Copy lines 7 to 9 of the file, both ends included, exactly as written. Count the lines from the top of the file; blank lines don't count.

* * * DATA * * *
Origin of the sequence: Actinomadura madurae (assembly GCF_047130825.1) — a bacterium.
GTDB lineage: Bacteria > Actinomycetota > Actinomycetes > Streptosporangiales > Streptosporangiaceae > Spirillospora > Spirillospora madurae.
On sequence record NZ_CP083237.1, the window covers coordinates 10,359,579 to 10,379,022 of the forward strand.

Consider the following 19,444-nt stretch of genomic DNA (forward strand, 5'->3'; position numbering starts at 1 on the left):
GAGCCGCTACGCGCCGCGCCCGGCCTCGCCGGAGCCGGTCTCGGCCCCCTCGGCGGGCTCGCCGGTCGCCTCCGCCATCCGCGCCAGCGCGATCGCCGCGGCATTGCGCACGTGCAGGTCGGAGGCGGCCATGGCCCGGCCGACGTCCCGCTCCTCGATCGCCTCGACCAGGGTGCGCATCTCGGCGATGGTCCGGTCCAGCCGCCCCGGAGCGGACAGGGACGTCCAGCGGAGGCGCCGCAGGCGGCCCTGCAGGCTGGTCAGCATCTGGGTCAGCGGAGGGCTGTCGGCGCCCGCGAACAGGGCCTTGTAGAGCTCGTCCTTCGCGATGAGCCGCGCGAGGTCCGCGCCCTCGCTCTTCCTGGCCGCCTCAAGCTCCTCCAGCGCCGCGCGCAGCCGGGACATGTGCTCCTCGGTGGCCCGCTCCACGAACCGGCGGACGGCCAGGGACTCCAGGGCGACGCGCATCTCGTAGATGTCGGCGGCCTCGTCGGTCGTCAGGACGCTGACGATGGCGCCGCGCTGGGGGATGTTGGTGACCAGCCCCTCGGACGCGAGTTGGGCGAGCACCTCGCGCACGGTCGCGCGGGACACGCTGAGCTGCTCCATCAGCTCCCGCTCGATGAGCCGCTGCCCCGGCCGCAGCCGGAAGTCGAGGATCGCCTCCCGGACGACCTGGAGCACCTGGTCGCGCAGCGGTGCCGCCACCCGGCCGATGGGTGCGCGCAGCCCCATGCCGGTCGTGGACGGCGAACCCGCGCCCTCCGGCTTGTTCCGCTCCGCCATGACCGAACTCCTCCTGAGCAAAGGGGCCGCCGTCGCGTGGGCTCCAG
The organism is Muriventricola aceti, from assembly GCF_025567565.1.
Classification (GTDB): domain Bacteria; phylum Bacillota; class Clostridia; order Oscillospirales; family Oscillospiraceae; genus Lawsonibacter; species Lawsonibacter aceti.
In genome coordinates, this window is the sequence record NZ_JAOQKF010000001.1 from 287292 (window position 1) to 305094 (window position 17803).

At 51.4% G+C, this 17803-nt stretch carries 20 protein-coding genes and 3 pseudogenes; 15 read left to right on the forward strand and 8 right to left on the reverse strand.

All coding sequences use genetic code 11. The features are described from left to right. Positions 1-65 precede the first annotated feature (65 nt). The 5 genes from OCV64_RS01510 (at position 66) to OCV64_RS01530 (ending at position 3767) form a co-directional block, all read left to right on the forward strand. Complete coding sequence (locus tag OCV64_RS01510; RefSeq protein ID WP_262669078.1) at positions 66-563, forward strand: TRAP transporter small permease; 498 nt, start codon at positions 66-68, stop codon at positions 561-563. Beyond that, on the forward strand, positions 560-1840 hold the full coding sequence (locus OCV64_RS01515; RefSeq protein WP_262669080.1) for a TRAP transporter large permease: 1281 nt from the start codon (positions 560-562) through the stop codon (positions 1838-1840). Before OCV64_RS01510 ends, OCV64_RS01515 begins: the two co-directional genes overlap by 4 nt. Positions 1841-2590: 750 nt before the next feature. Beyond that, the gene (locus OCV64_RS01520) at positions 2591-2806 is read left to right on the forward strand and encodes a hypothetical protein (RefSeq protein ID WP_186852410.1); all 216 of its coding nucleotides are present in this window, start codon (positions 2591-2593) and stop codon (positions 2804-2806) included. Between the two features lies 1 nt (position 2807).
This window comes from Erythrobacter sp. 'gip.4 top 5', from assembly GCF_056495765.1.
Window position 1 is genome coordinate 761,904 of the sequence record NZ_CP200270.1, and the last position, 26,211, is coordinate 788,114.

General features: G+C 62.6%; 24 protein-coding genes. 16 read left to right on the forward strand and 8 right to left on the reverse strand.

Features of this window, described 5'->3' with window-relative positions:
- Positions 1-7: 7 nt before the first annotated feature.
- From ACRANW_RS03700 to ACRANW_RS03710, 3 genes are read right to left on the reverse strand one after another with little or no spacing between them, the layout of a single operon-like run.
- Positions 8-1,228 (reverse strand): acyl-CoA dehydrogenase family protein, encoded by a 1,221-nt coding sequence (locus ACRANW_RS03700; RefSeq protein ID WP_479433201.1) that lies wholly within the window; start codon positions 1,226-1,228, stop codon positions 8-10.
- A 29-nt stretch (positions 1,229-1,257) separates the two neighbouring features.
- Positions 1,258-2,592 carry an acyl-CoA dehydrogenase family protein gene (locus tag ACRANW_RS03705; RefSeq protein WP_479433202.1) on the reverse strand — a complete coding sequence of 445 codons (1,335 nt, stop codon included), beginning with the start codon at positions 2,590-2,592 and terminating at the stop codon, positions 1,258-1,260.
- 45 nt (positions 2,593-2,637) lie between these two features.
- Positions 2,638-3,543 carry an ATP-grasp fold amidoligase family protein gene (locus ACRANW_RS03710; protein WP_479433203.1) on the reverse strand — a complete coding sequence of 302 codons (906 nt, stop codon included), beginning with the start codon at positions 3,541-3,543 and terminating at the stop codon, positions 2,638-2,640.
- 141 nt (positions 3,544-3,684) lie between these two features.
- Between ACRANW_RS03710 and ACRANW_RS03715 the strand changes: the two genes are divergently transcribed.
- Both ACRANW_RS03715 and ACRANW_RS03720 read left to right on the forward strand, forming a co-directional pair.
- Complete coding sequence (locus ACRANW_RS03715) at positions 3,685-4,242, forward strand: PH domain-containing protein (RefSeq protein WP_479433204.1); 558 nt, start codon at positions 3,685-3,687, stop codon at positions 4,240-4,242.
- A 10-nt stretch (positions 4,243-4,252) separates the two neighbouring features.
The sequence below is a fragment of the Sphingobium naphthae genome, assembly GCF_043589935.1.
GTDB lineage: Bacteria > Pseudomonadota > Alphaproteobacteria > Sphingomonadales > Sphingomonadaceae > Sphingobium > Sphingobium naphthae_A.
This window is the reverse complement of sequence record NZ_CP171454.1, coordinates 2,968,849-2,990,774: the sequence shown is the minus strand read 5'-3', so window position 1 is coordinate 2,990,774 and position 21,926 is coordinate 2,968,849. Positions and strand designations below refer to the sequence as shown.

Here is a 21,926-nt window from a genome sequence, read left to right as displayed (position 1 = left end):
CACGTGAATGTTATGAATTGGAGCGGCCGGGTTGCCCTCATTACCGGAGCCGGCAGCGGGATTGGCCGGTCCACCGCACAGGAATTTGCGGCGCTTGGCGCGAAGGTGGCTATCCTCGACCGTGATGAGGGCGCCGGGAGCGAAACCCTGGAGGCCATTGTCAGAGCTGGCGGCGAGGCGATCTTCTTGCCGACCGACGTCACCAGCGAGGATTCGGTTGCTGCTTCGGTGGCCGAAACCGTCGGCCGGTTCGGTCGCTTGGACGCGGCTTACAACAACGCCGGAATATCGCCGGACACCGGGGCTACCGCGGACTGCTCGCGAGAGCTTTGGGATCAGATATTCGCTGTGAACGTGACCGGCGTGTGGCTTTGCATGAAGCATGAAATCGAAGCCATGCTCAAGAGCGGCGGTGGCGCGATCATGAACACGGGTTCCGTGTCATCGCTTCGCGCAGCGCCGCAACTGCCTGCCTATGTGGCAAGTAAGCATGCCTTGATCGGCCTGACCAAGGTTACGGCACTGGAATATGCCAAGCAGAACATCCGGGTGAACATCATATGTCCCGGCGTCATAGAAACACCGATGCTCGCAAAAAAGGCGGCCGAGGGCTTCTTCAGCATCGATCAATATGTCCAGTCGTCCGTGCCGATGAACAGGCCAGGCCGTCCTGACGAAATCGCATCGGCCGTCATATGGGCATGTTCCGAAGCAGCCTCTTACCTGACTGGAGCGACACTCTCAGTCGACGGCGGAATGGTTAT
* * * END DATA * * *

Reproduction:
Classification (GTDB): domain Bacteria; phylum Bacillota; class Clostridia; order Oscillospirales; family Oscillospiraceae; genus Lawsonibacter; species Lawsonibacter aceti.
In genome coordinates, this window is the sequence record NZ_JAOQKF010000001.1 from 287292 (window position 1) to 305094 (window position 17803).

At 51.4% G+C, this 17803-nt stretch carries 20 protein-coding genes and 3 pseudogenes; 15 read left to right on the forward strand and 8 right to left on the reverse strand.